Researchers genetically engineer micro-organisms into tiny factories
Micro-organisms may soon be efficiently and inexpensively producing novel pharmaceutical compounds, such as flavonoids, that fight aging, cancer or obesity, as well as high-value chemicals, as the result of research being conducted by University at Buffalo researchers.

Physics professor lauded for NSF efforts with prestigious award
National Science Foundation program director and Kent State professor wins award for work with Condensed Matter Physics program.

Hazards of using crib bumper pads outweigh their benefits
Although bumper pads are theoretically designed to prevent injury to a baby while in the crib or bassinet, the risk of accidental death or injury to an infant from using them outweighs their possible benefits, according to a new study by pediatric researchers at Washington University School of Medicine in St.

A warm South Pole? Yes, on Neptune!
An international team of astronomers using ESO's Very Large Telescope has discovered that the south pole of Neptune is much hotter than the rest of the planet.

Researchers discover gene mutation thought to control energy levels
This study focused on the gene for AMPK (adenosine monophosphate-activated protein kinase), which controls the amount of energy in our cells by becoming active when fuel stores start to deplete, such as during exercise.

Study examines implications of genetic screening for disease that can be less serious, treatable
Some couples in Israel whose fetus screened positive for Gaucher disease, which can range from being mild and treatable to being a severe disease, decided to have the pregnancy terminated, raising questions concerning the appropriateness of certain types of genetic screenings, according to a study in the Sept.

Russian research for FAIR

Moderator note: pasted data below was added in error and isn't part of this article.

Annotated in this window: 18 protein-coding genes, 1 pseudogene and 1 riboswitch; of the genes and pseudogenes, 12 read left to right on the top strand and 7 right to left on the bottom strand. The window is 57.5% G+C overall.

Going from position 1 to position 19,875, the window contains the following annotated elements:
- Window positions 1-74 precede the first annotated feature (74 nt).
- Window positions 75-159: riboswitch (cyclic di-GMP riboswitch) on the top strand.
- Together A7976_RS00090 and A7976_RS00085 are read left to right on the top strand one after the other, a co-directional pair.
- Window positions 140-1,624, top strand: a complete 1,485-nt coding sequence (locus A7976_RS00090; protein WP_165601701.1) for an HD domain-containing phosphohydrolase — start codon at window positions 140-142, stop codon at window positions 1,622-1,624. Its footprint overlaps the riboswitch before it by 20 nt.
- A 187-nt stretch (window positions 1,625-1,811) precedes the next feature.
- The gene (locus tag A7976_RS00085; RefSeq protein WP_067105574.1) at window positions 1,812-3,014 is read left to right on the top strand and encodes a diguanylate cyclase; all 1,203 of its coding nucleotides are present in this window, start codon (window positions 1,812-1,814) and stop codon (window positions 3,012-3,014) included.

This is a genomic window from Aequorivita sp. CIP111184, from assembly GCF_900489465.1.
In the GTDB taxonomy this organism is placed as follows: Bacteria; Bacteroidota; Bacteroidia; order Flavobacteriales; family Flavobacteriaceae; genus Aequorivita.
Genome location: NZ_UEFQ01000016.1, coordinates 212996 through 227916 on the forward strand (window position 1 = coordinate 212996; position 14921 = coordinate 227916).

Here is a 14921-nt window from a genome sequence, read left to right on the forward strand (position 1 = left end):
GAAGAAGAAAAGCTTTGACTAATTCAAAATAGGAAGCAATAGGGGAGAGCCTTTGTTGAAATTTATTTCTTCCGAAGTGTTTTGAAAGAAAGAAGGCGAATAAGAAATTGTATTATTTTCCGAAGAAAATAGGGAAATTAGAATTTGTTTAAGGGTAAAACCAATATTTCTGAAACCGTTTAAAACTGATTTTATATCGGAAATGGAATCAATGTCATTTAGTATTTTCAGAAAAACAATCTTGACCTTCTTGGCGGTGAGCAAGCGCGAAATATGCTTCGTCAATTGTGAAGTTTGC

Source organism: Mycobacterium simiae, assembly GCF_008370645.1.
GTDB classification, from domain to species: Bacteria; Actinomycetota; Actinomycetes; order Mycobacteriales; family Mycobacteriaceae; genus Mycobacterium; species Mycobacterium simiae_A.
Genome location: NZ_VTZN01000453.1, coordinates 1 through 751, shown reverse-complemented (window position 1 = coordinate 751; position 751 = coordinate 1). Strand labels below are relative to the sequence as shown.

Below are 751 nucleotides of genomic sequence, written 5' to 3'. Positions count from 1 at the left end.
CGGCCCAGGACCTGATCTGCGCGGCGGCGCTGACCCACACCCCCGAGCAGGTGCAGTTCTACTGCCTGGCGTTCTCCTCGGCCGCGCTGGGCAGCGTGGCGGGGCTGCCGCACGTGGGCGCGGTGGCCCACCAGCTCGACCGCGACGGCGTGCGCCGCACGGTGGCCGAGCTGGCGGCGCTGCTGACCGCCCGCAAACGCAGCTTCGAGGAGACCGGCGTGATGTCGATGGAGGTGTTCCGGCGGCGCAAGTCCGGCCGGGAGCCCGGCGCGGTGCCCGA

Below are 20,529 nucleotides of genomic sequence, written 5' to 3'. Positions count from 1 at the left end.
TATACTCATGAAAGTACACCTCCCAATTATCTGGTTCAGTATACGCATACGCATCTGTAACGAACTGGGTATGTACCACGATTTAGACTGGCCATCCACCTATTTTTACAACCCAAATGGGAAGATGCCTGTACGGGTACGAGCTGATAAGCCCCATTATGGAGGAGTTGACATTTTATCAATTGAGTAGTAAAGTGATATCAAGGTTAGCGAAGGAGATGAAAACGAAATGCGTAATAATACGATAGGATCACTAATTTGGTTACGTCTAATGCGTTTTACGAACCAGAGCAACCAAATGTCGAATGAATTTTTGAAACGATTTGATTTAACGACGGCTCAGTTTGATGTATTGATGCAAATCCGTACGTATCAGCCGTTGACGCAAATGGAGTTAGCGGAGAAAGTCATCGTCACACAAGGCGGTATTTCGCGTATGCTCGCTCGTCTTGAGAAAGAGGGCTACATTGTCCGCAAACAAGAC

Today the Helmholtz Association of German Research Centers and the Russian Atomic Energy Agency agreed to establish a joint institute in Moscow.

Chronic stress can steal years from caregivers' lifetimes
The chronic stress that spouses and children develop while caring for Alzheimer's disease patients may shorten the caregivers' lives by as much as four to eight years, a new study suggests.

The more common the digit, the more radiant the color in grapheme color synaesthesia
A psychological phenomenon known as

Major grant advances UW's clinical and translational research enterprise
The National Institutes of Health has awarded the University of Wisconsin-Madison's new Institute for Clinical and Translational Research one of the largest grants in the history of the UW School of Medicine and Public Health, making UW-Madison a key player in an ambitious NIH plan to transform the country's clinical and translational research enterprise.

Handbook of small grain insects available now
The Entomological Society of America, in cooperation with the American Phytopathological Society, announces the publication of the Handbook of Small Grain Insects, the latest in ESA's Insect Pest Handbooks series.

Anthony S. Fauci awarded Lasker Award for Public Service
Anthony S. Fauci, M.D., director of the National Institute of Allergy and Infectious Diseases of the National Institutes of Health, has been awarded the 2007 Mary Woodard Lasker Award for Public Service for his role in developing two major US public health programs, in AIDS and biodefense.

NIH director invests in innovation, new investigators
NIH Director Elias A. Zerhouni, M.D., is making a major investment in the future of science with five-year grants totaling more than $105 million to 41 exceptionally innovative investigators, many of whom are in the early stages of their careers.

Prediction of RNA pseudoknots using heuristic modeling with mapping and sequential folding
An algorithm utilizing structure mapping and thermodynamics is introduced for RNA pseudoknot prediction.

Alternative methods proposed to detect pesticides and antibiotics in water and natural food
Research by the department of analytical chemistry at the UGR has developed new systems to achieve sensitive detection of pesticide and antibiotic residues in water, vegetables, milk and meat using innovative techniques.

Prehistoric aesthetics explains snail biogeography puzzle
The answer to a mystery that long has puzzled biologists may lie in prehistoric Polynesians' penchant for pretty white shells, a research team headed by University of Michigan mollusk expert Diarmaid Ó Foighil has found.

Smoking can harm the long-term effects of some oral surgery procedures
A study in the September issue of the Journal of Periodontology found that smokers had less desirable long term results following periodontal plastic surgery than nonsmokers.